THE SONG REMAINS THE SAME: RFK Jr’s anti-vaxx rant: Hey, at least Anne Frank could hide from the Nazis.
At a rally against vaccine mandates in Washington, DC, on Sunday, Robert F. Kennedy Jr. likened vaccine policies in the US to the actions of a totalitarian state, even suggesting Anne Frank was in a better situation when she was hiding from the Nazis.
“Even in Hitler Germany (sic), you could, you could cross the Alps into Switzerland. You could hide in an attic, like Anne Frank did,” said Kennedy, a prominent anti-vaccine advocate, in a speech at the Lincoln Memorial. “I visited, in 1962, East Germany with my father and met people who had climbed the wall and escaped, so it was possible. Many died, true, but it was possible.”
RFK Jr. is a descendent of a family that has been diminishing the horrors of National Socialists since about 1938 or so: Joseph Kennedy, American Fascist:
In this meticulous, relentless biography, Joseph P. Kennedy is now firmly established in the annals of twentieth-century fascism. When he arrived in England in early 1938, he quickly found a home among the ruling elite who believed, as Susan Ronald puts it, that “fascism was the cure for communism.” Notwithstanding FDR’s unprecedented provocation of sending an Irishman with no diplomatic skills to Great Britain, Kennedy immediately sided with Prime Minister Chamberlain and the appeasers, believing that any deal with Hitler—no matter how humiliating and lethal to the lives of millions—was preferable to war. Kennedy never stopped believing that Hitler could be bought off, that businessmen could do business with fascists.
But appeasement, in and of itself, is not, of course, a form of fascism. Even Neville Chamberlain eventually realized that Hitler’s cruel lust for power could not be satiated by offering so much of Europe to his suzerainty. FDR understood that Hitler could not be appeased and became increasingly wary of Kennedy, but kept him in England because the President felt the Ambassador’s defeatist attitudes would demoralize the American people and undermine democratic life. Kennedy, on his leaves home, lectured FDR and said “very frankly” that the United States “would have to come to some form of Fascism here.” He did not believe Great Britain could survive a war against the fascist powers and that America would become increasingly isolated and lose control of its markets if FDR’s government did not take over control of the economy to counter Hitler’s hegemony over his capitalists. Kennedy proposed that the President “organize a small powerful committee under himself as chairman and this committee would run the country without much reference to Congress.”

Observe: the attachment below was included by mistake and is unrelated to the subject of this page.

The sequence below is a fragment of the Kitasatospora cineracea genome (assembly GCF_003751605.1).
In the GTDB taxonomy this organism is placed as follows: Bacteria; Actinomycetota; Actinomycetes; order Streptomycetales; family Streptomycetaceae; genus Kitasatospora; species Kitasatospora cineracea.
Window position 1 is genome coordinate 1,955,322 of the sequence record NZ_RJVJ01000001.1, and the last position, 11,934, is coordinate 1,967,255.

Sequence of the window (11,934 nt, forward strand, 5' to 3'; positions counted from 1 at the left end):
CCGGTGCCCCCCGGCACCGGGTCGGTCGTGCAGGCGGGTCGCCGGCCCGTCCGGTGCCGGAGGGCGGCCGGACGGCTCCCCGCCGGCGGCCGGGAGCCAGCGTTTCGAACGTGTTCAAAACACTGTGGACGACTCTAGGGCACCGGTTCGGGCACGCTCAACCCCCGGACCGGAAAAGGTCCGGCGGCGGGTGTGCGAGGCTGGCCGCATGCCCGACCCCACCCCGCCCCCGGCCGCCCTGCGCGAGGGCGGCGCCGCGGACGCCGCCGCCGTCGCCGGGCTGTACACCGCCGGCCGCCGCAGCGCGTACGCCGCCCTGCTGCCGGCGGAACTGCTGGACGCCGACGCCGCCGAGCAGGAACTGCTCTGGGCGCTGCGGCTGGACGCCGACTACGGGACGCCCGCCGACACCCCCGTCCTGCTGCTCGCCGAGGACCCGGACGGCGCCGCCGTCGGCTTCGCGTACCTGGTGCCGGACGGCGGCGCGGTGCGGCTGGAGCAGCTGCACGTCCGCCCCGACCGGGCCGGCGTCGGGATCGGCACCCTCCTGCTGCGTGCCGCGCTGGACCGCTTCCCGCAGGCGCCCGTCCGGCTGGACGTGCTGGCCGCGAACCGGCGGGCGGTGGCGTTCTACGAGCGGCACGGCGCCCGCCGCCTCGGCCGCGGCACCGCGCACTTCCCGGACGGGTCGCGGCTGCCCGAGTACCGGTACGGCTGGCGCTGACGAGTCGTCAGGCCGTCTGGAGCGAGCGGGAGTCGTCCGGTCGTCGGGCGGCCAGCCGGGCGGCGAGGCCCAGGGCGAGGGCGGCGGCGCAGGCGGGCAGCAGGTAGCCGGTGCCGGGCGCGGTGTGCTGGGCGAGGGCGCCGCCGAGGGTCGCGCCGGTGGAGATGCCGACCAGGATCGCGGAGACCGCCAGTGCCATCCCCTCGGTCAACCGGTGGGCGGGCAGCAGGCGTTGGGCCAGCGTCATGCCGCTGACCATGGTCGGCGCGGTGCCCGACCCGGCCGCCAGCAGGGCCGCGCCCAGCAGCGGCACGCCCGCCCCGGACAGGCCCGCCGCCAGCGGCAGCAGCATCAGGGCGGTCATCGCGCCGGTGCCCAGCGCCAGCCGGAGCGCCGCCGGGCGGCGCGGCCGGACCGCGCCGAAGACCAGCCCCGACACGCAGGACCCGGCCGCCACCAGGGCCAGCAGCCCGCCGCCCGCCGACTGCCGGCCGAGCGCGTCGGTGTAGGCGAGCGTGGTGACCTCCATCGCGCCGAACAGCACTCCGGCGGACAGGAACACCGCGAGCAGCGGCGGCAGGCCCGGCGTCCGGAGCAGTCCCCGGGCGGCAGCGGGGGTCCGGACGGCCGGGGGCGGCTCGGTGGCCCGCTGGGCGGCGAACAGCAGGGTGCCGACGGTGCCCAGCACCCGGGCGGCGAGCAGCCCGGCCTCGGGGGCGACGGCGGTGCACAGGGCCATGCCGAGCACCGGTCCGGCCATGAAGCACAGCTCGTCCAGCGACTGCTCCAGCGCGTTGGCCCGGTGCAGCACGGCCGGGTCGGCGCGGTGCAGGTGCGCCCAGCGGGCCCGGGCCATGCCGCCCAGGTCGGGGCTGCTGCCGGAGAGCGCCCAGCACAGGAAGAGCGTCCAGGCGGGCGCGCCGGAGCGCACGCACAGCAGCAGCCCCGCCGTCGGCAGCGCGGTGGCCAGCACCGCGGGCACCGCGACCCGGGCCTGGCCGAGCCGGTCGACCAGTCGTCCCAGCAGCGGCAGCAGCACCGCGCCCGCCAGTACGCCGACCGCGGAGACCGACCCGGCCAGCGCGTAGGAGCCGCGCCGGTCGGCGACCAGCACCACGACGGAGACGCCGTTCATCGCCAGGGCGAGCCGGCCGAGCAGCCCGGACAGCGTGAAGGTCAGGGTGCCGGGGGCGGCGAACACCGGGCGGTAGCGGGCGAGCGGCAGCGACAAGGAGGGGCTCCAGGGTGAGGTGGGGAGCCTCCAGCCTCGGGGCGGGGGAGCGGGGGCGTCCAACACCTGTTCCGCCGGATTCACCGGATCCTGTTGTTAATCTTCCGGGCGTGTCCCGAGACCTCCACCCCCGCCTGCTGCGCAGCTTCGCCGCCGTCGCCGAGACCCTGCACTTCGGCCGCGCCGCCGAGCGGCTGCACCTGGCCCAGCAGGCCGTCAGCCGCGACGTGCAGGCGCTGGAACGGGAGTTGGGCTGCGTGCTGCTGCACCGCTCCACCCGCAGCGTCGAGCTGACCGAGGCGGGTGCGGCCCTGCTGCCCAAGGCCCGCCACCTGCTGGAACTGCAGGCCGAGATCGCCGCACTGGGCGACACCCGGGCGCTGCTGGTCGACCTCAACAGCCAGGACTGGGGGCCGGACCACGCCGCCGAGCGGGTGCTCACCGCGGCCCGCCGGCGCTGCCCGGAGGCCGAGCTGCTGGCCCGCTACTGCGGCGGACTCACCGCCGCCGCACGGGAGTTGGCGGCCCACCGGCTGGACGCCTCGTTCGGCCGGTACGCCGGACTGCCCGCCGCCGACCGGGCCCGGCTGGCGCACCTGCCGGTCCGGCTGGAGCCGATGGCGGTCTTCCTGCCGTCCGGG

Kennedy thought solely in terms of economics. Although he said he cared about the fate of Jews and persecuted minorities, in the end he thought they would have to be sacrificed for the greater good of the United States and its allies. Like Hitler, Kennedy believed in a Jewish cabal, which had thwarted him and that was intent on instigating incidents that would draw America into a disastrous war. “To defeat fascism,” Kennedy argued in a memorandum, the United States would “have to adopt totalitarian methods” and strike deals with dictators.
When the war actually began, Kennedy remained defeatist, proclaiming to journalists, to his British colleagues, and to FDR himself that Great Britain was finished as a world power and that a German invasion of the UK would succeed. Even after the heroic RAF victories during the Blitz and the Battle of Britain, Kennedy predicted defeat. In short, he never acknowledged that the will, the spirit, or the values of the democracies would triumph in war. Democracy, he insisted, would be vanquished.
Like father, like sons: Did John F. Kennedy Admire Adolf Hitler?
John F. Kennedy admired Hitler as a young man and felt fascism was right for Germany, according to a new book in German that mines the future president’s diaries.
According to Spiegel Online’s article on the book, the 20-year-old Kennedy pondered on August 3, 1937: What are the evils of fascism compared to communism? On August 21 he added that the Germans had been ganged up on.
The book is “John F. Kennedy Unter Deutschen” (“John F. Kennedy Among the Germans”) – featuring travel diaries and letters between 1937 and 1945. The work, edited by Oliver Lubrich, documents three visits by Kennedy to Germany – in 1937, 1939 and 1945. “At first glance, one could get the impression that Kennedy endorsed fascism and even admired Hitler,” Spiegel writes.
Bobby Kennedy’s Fascist Moment: “If our colleges and universities do not breed men who riot, who rebel, who attack life with all their youthful vision and vigor then there is something wrong with our colleges. The more riots that come on college campuses, the better the world for tomorrow.”